Crises provide transnational capital with the opportunity to restore profit levels by forcing greater productivity out of fewer workers. The first wave of CIT in the latter decades of the 20th century triggered explosive growth in productivity and productive capacities, while the new digital technologies promise to multiply such capacities many times over. Specifically, digitalization vastly increases what radical political economists, following Marx, refer to as the organic composition of capital, meaning that the portion of fixed capital in the form of machinery and technology tends to increase relative to variable capital in the form of labor.
In layman’s terms, digitalization greatly accelerates the process whereby machinery and technology replace human labor, thus expanding the ranks of those who are made surplus and marginalized. One National Bureau of Economic Research report found that each new robot introduced in a locale results in a loss of three to 5.6 jobs. In 1990, the top three carmakers in Detroit had a market capitalization of $36 billion and 1.2 million employees. In 2014, the top three firms in Silicon Valley, with a market capitalization of over $1 trillion, had only 137,000 employees. This increase in the organic composition of capital aggravates overaccumulation and social polarization, which has reached unprecedented levels worldwide. As is now well-known, just 1 percent of humanity owns over half of the world’s wealth and the top 20 percent own 94.5 percent of that wealth, while the remaining 80 percent have to make do with just 5.5 percent.
The apologists of global capitalism claim that the digital economy will bring high-skilled, high-paid jobs and resolve problems of social polarization and stagnation. Yet many so-called cognitive labor and gig workers face low wages, dull repetitive tasks and precariousness. As “big data” captures data on knowledge-based occupations at the workplace and in the market and then converts it into algorithms, this labor could itself be replaced by AI, autonomous vehicles and the other fourth industrial revolution technologies. Digital-driven production ultimately seeks to achieve what the Nike Corporation refers to as “engineering the labor out of the product.” The end game in this process, although still far away, is laborless production.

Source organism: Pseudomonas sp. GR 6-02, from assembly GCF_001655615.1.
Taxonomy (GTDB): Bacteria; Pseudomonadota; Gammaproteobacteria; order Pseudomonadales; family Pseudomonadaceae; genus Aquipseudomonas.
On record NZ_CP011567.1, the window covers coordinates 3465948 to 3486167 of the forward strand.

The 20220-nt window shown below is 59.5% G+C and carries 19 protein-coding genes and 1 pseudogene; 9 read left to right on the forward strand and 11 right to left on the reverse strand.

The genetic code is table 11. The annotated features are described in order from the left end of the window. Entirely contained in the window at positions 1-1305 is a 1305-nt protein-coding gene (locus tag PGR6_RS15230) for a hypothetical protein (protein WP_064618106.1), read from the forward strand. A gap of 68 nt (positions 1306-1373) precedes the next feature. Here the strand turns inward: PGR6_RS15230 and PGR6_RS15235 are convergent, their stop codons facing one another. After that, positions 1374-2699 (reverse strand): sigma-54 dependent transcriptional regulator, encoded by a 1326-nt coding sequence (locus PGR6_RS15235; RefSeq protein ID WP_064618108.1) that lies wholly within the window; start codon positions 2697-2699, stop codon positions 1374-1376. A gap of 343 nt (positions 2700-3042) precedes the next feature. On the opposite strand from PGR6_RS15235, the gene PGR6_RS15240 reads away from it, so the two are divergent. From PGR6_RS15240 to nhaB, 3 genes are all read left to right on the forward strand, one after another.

A 2017 United Nations report estimated that tens if not hundreds of millions of jobs would disappear in the coming years as a result of digitalization. As an example, the report estimated that more than 85 percent of retail workers in Indonesia and the Philippines were at risk. The report also said that the spread of online labor platforms would accelerate a “race to the bottom of working conditions with an increasing precarity.” A series of International Labor Organization (ILO) reports documented these conditions. A 1998 study found already in the late 20th century, some one-third of the global labor force was under- or unemployed. The ILO then reported in 2011 that 1.53 billion workers around the world were in “vulnerable” employment arrangements, representing more than 50 percent of the global workforce. Seven years later, in 2019, it concluded that a majority of the 3.5 billion workers in the world “experienced a lack of material well-being, economic security, equality opportunities or scope for human development.”
Even before the pandemic hit, automation was spreading from industry and finance to all branches of services, even to fast food and agriculture. It is expected to eventually replace much professional work such as lawyers, financial analysts, doctors, journalists, accountants, insurance underwriters and librarians. AI-driven technologies are at this time becoming more widely adopted worldwide as a result of the conditions brought about by the contagion. The pandemic allows the TCC to massively push forward capitalist restructuring that it could not previously accomplish because of resistance to the digital takeover.